Sarah R. Olutola

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Sarah R. Olutola
Gordon F. Henderson Post-Doctoral Fellow 2018-2019


Work E-mail: solutola@uOttawa.ca

Sarah R. Olutola

Biography

Sarah Olutola, Ph.D., is a graduate of the department of English and Cultural Studies at McMaster University. Her current research concerns representations of race in popular media culture, youth culture, African and African diasporic cultural studies, post-colonialism and global capitalism.

Her dissertation, Saving Africa’s Children: Transnational Adoption and the New Humanitarian Order, takes a multidisciplinary approach to analyze transnational adoptions of black African children by white Western parents. Her ongoing postdoctoral research project builds on her interest in African representations in fiction by considering African and African diasporic youth, a key area of interest in her dissertation, not only in terms of youth-oriented contemporary literature, but also in terms of what such literature can tell us about affective belonging and youth political agency. She will work on this project during her tenure at Ottawa University’s Human Rights Research and Education Centre as the Gordon F. Henderson Post-Doctoral Fellow.

Working, at times, as a sessional instructor in McMaster University’s department of English and Cultural Studies, she has edited special issues and published articles in peer-reviewed journals such Safundi and Atlantis: Critical Studies in Gender, Culture and Social Justice. As an emerging Canadian writer, she also continues to write and publish novel-length children’s fiction for independent and trade publishing houses for a global market.

During her year at the HRREC, Sarah has been very productive:

  • Sarah is organizing a human rights and social justice-themed creative writing workshop for Undergraduate and Graduate Students that seeks to tackle inequality in Canada, Strangers, Others and Exiles: Creative Writing Worship for uOttawa Students. All the details about the Call for Writers, the workshop and the upcoming event can be found here.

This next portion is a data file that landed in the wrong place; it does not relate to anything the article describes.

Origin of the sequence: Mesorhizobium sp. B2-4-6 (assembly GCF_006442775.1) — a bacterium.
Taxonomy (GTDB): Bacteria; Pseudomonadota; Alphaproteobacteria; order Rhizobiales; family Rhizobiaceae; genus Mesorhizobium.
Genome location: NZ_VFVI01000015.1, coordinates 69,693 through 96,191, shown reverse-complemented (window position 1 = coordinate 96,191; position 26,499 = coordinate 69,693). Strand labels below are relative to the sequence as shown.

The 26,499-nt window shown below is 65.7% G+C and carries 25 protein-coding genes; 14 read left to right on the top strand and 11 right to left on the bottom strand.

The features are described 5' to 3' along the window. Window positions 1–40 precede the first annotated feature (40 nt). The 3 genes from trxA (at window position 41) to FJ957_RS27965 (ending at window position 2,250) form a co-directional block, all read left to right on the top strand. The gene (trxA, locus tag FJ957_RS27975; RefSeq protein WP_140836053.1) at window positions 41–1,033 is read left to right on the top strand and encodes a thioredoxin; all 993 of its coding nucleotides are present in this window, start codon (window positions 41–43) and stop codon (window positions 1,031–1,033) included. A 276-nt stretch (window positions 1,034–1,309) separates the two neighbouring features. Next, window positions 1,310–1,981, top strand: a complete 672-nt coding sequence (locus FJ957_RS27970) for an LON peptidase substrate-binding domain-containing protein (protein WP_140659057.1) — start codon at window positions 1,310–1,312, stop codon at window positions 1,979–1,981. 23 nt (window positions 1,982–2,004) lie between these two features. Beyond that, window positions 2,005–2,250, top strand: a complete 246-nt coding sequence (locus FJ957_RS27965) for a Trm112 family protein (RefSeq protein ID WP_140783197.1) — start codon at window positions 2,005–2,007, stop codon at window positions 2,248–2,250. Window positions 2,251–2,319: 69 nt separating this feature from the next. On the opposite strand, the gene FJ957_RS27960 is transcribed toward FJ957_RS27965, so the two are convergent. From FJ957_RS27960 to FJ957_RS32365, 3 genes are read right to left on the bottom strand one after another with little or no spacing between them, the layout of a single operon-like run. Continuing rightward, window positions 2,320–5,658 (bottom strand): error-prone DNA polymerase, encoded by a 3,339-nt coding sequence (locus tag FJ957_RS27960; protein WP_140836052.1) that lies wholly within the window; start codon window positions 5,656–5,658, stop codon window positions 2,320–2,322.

• She has been included on CBC's list of black authors to watch for, a feature they produced for Black History Month;
  • She wrote the article entitled "I Ain't Sorry: Beyoncé, Serena, and Hegemonic Hierarchies in Lemonade" for the Journal of Popular Music and Society. The article deals with neoliberal and biopolitical representations of blackness and black femininity in Beyonce's Lemonade.
  • Sarah, under her pen name 'Sarah Raughley', was recently a guest on Global TV's The Morning Show, to talk about her children's book series “The Effigies” and its third volume recently published, entitled Legacy of Light. During the conversational interview, Sarah makes clear the importance of using art and literature to empower marginalized voices and challenge perceptions of who 'matters' in society. Look at the interview here.
  • Sarah was a contributor to the anthology Shades Within Us: Tales of Migrations and Fractured Borders. The anthology was launched in October 2018 during Can Con: The Conference on Canadian Content in Speculative Arts and Literature, which took place in Ottawa. The launch was spread out over two events:

    “Shades Within Us” Hour– Hosts Eric Choi and Gillian Clinton lead an engaging interview and short readings from contributors to Laksa Media’s anthology Shades Within Us: Tales of Migrations and Fractured Borders. Featuring Susan Forest, Rich Larson, Tonya Liburd, Sarah Raughley, and Liz Westbrook-Trenholm.

    "Laksa Media Presents: Writing to a Theme – One important market for authors is the themed anthology". Editors and contributors from Laksa Media’s Shades Within Us: Tales of Migrations and Fractured Borders discussed the upsides and pitfalls to this type of market, the publishers’ motivations for constructing a themed anthology, the response from readers, and more. Eric Choi, Tonya Liburd, Sarah Raughley, Hayden Trenholm, Susan Forest (Moderator).

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